pwrite

PREAD(2)                   Linux Programmer's Manual                  PREAD(2)



NAME
       pread, pwrite - read from or write to a file descriptor at a given
       offset

SYNOPSIS
       #include <unistd.h>

       ssize_t pread(int fd, void *buf, size_t count, off_t offset);

       ssize_t pwrite(int fd, const void *buf, size_t count, off_t offset);

   Feature Test Macro Requirements for glibc (see feature_test_macros(7)):

       pread(), pwrite():
           _XOPEN_SOURCE >= 500
           || /* Since glibc 2.12: */ _POSIX_C_SOURCE >= 200809L

DESCRIPTION
       pread() reads up to count bytes from file descriptor fd at offset
       offset (from the start of the file) into the buffer starting at buf.
       The file offset is not changed.

       pwrite() writes up to count bytes from the buffer starting at buf to
       the file descriptor fd at offset offset.  The file offset is not
       changed.

       The file referenced by fd must be capable of seeking.

RETURN VALUE
       On success, pread() returns the number of bytes read (a return of zero
       indicates end of file) and pwrite() returns the number of bytes
       written.

       Note that it is not an error for a successful call to transfer fewer
       bytes than requested (see read(2) and write(2)).

       On error, -1 is returned and errno is set to indicate the cause of the
       error.

ERRORS
       pread() can fail and set errno to any error specified for read(2) or
       lseek(2).  pwrite() can fail and set errno to any error specified for
       write(2) or lseek(2).

VERSIONS
       The pread() and pwrite() system calls were added to Linux in version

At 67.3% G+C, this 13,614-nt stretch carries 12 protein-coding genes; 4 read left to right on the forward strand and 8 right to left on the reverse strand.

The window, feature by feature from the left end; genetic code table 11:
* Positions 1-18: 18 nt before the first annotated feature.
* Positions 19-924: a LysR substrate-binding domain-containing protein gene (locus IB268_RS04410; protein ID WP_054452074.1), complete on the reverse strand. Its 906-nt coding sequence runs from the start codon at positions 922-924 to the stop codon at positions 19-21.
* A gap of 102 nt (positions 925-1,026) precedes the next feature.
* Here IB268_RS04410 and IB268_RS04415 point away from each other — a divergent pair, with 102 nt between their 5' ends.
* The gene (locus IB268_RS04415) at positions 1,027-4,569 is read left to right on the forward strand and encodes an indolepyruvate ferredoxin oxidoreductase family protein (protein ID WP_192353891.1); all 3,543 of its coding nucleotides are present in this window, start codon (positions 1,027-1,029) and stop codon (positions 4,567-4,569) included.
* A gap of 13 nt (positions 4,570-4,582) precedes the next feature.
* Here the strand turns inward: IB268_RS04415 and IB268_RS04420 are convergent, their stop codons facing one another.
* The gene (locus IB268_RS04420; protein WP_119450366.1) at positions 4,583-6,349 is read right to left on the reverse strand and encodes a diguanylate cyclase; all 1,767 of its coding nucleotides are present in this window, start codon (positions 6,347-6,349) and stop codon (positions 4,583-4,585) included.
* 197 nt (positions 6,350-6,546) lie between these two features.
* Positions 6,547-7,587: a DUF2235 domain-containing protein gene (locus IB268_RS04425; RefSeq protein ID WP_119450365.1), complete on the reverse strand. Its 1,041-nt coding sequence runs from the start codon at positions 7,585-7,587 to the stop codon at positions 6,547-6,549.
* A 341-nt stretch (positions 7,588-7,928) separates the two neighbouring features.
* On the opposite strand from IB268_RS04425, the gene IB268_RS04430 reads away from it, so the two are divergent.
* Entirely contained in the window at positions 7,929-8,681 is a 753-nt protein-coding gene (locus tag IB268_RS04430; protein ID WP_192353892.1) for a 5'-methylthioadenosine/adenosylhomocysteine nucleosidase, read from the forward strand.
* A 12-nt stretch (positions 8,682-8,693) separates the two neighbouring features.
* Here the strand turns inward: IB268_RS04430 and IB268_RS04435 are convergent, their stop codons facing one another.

2.1.60; the entries in the i386 system call table were added in 2.1.69.
       C library support (including emulation using lseek(2) on older kernels
       without the system calls) was added in glibc 2.1.

CONFORMING TO
       POSIX.1-2001, POSIX.1-2008.

NOTES
       The pread() and pwrite() system calls are especially useful in
       multithreaded applications.  They allow multiple threads to perform I/O
       on the same file descriptor without being affected by changes to the
       file offset by other threads.

   C library/kernel differences
       On Linux, the underlying system calls were renamed in kernel 2.6:
       pread() became pread64(), and pwrite() became pwrite64().  The system
       call numbers remained the same.  The glibc pread() and pwrite() wrapper
       functions transparently deal with the change.

       On some 32-bit architectures, the calling signature for these system
       calls differ, for the reasons described in syscall(2).

BUGS
       POSIX requires that opening a file with the O_APPEND flag should have
       no effect on the location at which pwrite() writes data.  However, on
       Linux, if a file is opened with O_APPEND, pwrite() appends data to the
       end of the file, regardless of the value of offset.

SEE ALSO
       lseek(2), read(2), readv(2), write(2)

COLOPHON
       This page is part of release 5.03 of the Linux man-pages project.  A
       description of the project, information about reporting bugs, and the
       latest version of this page, can be found at
       https://www.kernel.org/doc/man-pages/.




Linux                             2017-09-15                          PREAD(2)